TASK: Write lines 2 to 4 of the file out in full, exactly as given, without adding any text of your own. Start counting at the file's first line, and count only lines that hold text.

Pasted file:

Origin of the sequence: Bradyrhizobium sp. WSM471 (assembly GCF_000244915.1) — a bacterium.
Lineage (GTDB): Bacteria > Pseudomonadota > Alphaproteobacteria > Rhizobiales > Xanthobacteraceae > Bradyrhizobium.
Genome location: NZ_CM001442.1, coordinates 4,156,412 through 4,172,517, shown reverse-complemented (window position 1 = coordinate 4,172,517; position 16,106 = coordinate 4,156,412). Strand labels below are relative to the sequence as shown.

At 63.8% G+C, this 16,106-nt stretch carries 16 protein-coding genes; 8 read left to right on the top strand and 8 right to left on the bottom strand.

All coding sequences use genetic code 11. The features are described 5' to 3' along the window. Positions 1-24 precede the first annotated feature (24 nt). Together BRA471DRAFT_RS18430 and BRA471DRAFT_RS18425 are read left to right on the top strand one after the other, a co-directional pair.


Lineage (GTDB): Bacteria > Pseudomonadota > Alphaproteobacteria > Rhizobiales > Xanthobacteraceae > Bradyrhizobium.
Genome location: NZ_CM001442.1, coordinates 4,156,412 through 4,172,517, shown reverse-complemented (window position 1 = coordinate 4,172,517; position 16,106 = coordinate 4,156,412). Strand labels below are relative to the sequence as shown.

At 63.8% G+C, this 16,106-nt stretch carries 16 protein-coding genes; 8 read left to right on the top strand and 8 right to left on the bottom strand.